WASHINGTON — The Senate stopped just short of approving the long-delayed and controversial Keystone XL pipeline Tuesday night. The 59-to-41 vote, with 14 Democrats joining all 45 Republicans in favor of approving the Keystone XL measure, was just shy of the 60 votes needed for the legislation to advance.
The harrowingly close results spare President Barack Obama from having to choose whether or not to issue a veto on Keystone XL, which has proven a divisive and polarizing issue for the duration of his administration, pitting environmental concerns against the initiative's job-creation potential.
After stalling and skirting the issue for years, Majority Leader Harry Reid chose to at last schedule a vote on the project in the lame duck session, ostensibly to help embattled Louisiana Sen. Mary Landrieu, a fellow Democrat, secure re-election. After garnering less than 50 percent of the vote on election night, Landrieu will face Republican opponent Rep. Bill Cassidy, R-La. in a Dec. 6 runoff vote, in which her chances of holding her seat are looking increasingly slim.
Her inability to corral enough Democratic votes to pass the legislation will undoubtedly deal another blow to her push for a fourth term.
After the vote, Landrieu vowed in a press conference to keep working “until the day that I leave.”
“I hope that is not soon,” she said.
The Republican-controlled House already voted last week to give the pipeline the go-ahead, 252-161, with Cassidy sponsoring the legislation in the lower chamber.
Both candidates hoped that helping to orchestrate the pipeline’s approval and burnishing their energy credentials would give them an edge among voters in Louisiana, a state where the gas and oil industry is powerful.
Landrieu hammered home her arguments in favor of the project as she spoke on the Senate floor Tuesday night, appealing to fellow Democrats to get to the 60-vote threshold. She said that moving forward with Keystone XL’s construction would “send hope to the middle class” by creating jobs and developing the United States’ energy infrastructure.
“This resource will be produced,” she said. “Nothing that we do on this floor, what they do in the House, or the president of the United States does will stop this resource from being produced.”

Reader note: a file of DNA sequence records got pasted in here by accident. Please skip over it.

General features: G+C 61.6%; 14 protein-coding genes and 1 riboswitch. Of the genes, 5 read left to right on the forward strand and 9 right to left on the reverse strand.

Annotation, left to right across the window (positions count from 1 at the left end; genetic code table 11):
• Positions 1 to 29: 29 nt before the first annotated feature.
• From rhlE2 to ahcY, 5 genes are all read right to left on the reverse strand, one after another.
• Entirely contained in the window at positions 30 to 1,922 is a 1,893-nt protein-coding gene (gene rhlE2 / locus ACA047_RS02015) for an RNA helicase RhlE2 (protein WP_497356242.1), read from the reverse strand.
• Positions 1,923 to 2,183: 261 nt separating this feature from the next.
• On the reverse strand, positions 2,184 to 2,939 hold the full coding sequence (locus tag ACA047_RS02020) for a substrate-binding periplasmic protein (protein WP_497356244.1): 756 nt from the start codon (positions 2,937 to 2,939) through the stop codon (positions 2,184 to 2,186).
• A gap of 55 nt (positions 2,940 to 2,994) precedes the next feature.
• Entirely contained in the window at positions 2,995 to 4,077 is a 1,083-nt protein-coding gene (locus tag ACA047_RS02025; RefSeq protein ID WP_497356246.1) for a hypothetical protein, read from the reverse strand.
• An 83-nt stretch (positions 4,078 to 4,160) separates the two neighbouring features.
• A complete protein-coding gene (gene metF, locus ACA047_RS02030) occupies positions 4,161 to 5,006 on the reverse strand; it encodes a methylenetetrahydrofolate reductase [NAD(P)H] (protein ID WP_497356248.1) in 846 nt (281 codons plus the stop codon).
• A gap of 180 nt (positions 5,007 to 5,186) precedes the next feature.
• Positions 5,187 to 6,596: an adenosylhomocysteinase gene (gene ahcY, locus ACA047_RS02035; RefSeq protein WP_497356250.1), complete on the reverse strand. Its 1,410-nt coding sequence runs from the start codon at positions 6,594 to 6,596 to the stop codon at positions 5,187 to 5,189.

The White House has delayed a decision on the pipeline for years, with officials saying they are awaiting a final State Department environmental impact review of the project, taking into account a forthcoming Nebraska Supreme Court decision that may alter the pipeline’s planned route.
“Understand what this project is — it is providing the ability of Canada to pump their oil, send it through our land, down to the Gulf, where it will be sold everywhere else. That doesn’t have an impact on U.S. gas prices,” Obama said last week while on a visit to Myanmar. “You know what does have an impact on U.S. gas prices is the incredible boom in U.S. oil production and natural gas production that’s taken place under my administration.”
Republicans, meanwhile, spent Tuesday evening’s floor debate assailing the president for punting on the decision.
“The American people want it and he won’t approve it,” said Republican Sen. John Hoeven of North Dakota, a co-sponsor of the legislation. “His strategy is defeat through delay, defeat through delay.”
Even with Tuesday night’s results, it is very likely the president will have to deal with the issue again when the new Republican Senate majority takes power in January. Sen. Mitch McConnell, who will then take over as majority leader, and House Speaker John Boehner have said approval of Keystone XL is one of their key priorities.
“Once the 114th Congress convenes, the Senate will act again on this important legislation, and I look forward to the new Republican majority taking up and passing the Keystone jobs bill early in the New Year,” McConnell said in a statement after the vote.
The pipeline’s backers say its construction would create tens of thousands of American jobs — albeit temporary — and generate approximately $2 billion of economic output, according to an earlier State Department review completed in January. Environmentalists, however, stridently oppose the pipeline’s construction, saying it would signal a continuing commitment to fossil fuels as the U.S. should be transitioning to cleaner forms of energy that do not contribute to climate change. Some ranchers and Native Americans also object to the pipeline being built across their lands.
“If we want to grow this energy economy with good jobs, we want to protect our families' health, we want to protect our planet from devastating climate change, the vote is no on the Keystone XL pipeline,” said Sen. Barbara Boxer, D-Calif. on the floor. “We know misery follows the pipeline.”
The January State Department assessment also found that Keystone XL would not have a significant impact on greenhouse gas emissions because the oil will be produced anyway, even without the pipeline to transport it.